A second key lesson is to consider that the numbers will need to be audited, and this will take additional time and resources. A consensus appears to be emerging that in Q3 or Q4 of 2022, companies will start releasing information to the market about the expected impact on the effective date (1 January 2023), followed by information on opening balance sheets and comparative numbers under IFRS 17 in Q1 2023. Companies need to focus on ensuring there is enough time to produce and understand this information and for the numbers to be audited before publication.

Other factors to consider include allowing sufficient contingency time in the implementation process if things go wrong. As the implementation date draws closer, some companies are finding that the first reported numbers may need to be produced using workaround solutions, and that additional time after implementation needs to be factored in to improve and automate the production process. This is something that was seen with IFRS 9 implementations in other industries in 2018. Companies are also finding that often, it is not possible to buy a single vendor solution that will facilitate the application of IFRS 17. This consequently impacts the entire system’s architecture, including the consolidation system, the policy administration system and actuarial models.

There is still some uncertainty about the requirements of IFRS 17 and how they should be implemented; some areas are still open to interpretation. The standard was issued in 2017, but then amended in 2020 as a result of the issues that were encountered in implementation. Companies need to be ready to change something that may have already been implemented in their systems and processes as interpretations and practices evolve.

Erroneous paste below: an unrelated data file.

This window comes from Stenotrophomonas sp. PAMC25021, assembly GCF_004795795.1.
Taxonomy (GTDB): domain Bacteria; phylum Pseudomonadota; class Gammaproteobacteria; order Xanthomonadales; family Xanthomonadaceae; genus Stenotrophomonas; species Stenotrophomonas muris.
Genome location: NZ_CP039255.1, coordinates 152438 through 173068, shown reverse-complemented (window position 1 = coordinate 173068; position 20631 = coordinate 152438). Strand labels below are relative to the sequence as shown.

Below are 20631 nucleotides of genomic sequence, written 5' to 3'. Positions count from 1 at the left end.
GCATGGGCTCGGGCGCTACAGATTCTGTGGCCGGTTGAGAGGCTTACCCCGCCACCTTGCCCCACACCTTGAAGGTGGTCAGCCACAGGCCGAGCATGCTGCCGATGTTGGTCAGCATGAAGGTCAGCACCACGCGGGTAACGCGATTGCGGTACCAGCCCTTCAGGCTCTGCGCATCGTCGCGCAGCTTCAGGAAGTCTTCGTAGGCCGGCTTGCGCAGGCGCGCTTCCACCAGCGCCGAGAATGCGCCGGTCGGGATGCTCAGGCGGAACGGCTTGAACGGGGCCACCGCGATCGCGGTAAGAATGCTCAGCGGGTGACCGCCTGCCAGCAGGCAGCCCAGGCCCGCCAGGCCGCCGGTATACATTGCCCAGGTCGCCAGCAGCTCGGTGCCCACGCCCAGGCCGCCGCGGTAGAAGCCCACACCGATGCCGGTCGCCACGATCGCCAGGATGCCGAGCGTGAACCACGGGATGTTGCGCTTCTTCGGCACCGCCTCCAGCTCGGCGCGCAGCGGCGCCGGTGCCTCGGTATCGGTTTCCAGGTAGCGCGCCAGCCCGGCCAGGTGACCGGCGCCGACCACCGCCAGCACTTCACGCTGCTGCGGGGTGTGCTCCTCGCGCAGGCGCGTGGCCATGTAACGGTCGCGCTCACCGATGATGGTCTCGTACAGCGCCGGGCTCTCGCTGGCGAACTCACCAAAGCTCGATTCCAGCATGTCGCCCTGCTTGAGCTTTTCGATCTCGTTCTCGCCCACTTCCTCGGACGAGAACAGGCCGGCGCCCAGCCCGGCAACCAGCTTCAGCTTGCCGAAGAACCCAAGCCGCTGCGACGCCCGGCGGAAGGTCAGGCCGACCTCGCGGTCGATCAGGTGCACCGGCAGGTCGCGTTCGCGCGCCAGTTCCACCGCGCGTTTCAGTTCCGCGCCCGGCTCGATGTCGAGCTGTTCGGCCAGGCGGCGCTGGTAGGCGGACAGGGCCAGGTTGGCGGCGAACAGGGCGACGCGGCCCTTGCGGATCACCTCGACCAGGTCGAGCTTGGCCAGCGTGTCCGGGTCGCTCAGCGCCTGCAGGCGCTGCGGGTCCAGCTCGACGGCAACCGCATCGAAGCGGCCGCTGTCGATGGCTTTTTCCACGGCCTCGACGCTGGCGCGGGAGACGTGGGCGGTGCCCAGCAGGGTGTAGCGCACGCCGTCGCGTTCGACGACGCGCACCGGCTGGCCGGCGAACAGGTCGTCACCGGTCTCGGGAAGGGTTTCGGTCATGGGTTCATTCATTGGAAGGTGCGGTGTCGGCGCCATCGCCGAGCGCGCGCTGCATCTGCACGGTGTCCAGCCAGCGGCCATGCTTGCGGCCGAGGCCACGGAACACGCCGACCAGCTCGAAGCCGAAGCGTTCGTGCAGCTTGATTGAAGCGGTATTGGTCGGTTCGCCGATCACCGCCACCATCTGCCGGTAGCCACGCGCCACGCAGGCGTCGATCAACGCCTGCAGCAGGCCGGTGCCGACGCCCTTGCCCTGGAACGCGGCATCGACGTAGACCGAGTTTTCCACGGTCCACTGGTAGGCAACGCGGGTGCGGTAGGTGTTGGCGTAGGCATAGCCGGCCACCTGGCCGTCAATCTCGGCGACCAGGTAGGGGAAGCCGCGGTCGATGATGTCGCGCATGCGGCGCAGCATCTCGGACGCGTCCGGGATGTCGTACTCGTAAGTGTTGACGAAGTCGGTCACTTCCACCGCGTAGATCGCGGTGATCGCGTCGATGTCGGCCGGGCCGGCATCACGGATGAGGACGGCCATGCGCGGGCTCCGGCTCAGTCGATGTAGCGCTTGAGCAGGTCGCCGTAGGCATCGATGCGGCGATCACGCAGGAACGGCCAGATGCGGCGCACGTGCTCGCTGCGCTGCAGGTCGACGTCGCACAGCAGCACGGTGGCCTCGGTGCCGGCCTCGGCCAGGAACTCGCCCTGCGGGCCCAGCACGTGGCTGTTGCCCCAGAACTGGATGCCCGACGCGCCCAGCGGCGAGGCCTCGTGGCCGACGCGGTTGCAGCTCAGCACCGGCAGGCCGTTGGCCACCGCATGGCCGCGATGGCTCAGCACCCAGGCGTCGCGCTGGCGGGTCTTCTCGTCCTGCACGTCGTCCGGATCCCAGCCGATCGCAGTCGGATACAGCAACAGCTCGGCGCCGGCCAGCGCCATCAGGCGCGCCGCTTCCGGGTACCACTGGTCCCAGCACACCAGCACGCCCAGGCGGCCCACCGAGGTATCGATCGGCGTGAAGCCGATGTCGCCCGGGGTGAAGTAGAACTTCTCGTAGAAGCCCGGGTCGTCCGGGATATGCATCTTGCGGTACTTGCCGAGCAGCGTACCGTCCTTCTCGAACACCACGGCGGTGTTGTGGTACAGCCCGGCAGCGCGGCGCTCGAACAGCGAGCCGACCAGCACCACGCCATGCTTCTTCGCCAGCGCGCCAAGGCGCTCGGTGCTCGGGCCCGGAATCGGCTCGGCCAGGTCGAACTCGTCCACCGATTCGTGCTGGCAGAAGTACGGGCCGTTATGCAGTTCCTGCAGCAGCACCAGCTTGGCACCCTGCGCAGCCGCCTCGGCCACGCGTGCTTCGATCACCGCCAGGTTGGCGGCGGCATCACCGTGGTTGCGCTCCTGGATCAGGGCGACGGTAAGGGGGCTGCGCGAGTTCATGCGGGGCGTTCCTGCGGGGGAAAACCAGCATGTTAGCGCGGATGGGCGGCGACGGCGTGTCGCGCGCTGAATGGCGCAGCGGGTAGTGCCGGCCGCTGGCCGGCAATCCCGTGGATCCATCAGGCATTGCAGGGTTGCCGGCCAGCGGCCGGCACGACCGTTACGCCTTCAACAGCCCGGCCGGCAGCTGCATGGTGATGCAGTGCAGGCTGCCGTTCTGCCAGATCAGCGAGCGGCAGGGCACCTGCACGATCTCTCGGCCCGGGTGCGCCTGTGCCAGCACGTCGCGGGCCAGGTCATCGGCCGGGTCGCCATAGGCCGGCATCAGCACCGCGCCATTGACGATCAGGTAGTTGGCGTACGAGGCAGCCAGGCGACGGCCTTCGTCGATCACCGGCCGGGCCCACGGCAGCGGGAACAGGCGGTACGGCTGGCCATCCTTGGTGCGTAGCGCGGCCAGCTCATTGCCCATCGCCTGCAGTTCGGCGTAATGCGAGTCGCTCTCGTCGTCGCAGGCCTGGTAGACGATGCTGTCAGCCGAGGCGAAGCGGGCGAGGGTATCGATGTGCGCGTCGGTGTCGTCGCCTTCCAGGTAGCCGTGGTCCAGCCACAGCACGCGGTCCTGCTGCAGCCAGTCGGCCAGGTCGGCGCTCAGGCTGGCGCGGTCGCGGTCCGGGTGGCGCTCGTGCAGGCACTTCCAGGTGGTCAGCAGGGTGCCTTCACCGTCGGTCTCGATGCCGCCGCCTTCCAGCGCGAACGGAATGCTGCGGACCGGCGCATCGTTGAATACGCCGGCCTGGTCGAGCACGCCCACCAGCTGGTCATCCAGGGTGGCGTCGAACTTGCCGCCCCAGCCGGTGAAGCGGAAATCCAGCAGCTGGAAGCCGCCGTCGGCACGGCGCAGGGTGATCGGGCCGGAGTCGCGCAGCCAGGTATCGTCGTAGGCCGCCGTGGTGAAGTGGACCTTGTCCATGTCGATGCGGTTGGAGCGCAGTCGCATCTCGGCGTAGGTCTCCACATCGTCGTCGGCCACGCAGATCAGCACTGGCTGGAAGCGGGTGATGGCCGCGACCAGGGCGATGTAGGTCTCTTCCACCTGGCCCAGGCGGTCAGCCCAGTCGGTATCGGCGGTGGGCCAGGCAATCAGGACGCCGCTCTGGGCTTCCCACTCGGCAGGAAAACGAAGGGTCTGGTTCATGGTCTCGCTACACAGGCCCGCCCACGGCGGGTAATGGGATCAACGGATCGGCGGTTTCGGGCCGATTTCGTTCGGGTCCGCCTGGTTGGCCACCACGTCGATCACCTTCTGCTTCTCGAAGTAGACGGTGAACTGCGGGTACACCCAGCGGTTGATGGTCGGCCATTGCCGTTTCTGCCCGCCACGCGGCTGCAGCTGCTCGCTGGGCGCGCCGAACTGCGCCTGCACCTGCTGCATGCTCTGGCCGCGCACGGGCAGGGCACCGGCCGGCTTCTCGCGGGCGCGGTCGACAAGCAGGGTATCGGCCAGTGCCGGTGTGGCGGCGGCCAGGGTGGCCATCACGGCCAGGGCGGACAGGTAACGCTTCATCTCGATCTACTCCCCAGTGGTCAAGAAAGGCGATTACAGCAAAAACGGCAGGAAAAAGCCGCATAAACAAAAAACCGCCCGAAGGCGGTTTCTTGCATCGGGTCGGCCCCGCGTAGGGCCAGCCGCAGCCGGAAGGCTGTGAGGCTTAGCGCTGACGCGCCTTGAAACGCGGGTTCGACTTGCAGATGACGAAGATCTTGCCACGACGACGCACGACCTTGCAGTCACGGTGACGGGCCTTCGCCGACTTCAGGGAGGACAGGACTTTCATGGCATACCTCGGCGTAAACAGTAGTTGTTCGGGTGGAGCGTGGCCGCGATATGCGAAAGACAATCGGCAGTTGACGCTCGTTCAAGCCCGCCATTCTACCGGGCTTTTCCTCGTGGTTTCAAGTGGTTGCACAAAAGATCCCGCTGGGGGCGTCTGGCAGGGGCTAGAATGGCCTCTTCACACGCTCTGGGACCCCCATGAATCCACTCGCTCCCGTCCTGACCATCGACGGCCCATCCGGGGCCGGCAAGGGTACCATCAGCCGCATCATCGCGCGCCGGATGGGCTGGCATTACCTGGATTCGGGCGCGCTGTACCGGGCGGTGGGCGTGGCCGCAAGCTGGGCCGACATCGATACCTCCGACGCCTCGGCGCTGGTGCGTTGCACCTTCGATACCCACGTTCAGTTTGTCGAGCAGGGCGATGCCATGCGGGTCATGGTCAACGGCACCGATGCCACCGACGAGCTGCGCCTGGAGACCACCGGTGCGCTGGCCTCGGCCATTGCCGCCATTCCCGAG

What have regulators said so far?

Globally, the extent to which regulators are involved in IFRS 17 varies widely. Some jurisdictions, particularly in Asia-Pacific and Canada, will have regulatory reporting based on IFRS 17, and in those cases, the regulators have been very active. For example, in Korea, the regulator requires insurers to be ready to report IFRS 17 numbers even before the effective date of the standard. This has driven insurers in that market to be well advanced in their implementation. By contrast, in Europe, regulatory capital is governed by different rules from IFRS 17. In some countries, such as those in the European Union (EU) and the United Kingdom (UK), the standard requires endorsement before companies can apply it in their financial statements, which may result in some differences compared to IFRS 17 as issued by the IASB (which already proves to be the case for the EU).

Regulators are very keen to have consistent, high-quality implementation of the standard and high-quality audits. They would like companies to follow the same approach to standardize implementation around the world. Some regulators may consider prescribing that the standard is implemented in a particular way, for example, limiting the options available in IFRS 17 within their jurisdiction.

What are audit committees focusing on?

Audit committees will need to ensure they are comfortable with the numbers when the IFRS 17 financial statements are issued for the first time. Audit committees should be comfortable with the implementation plans, management’s progress with the plans and the accounting judgments made. Companies may not have a lot of time to understand and explain the numbers and audit committees may not have previous experience to be able to compare them. There are likely to be a lot of manual processes and controls around the first set of financial statements, which could create a greater risk for audit committees.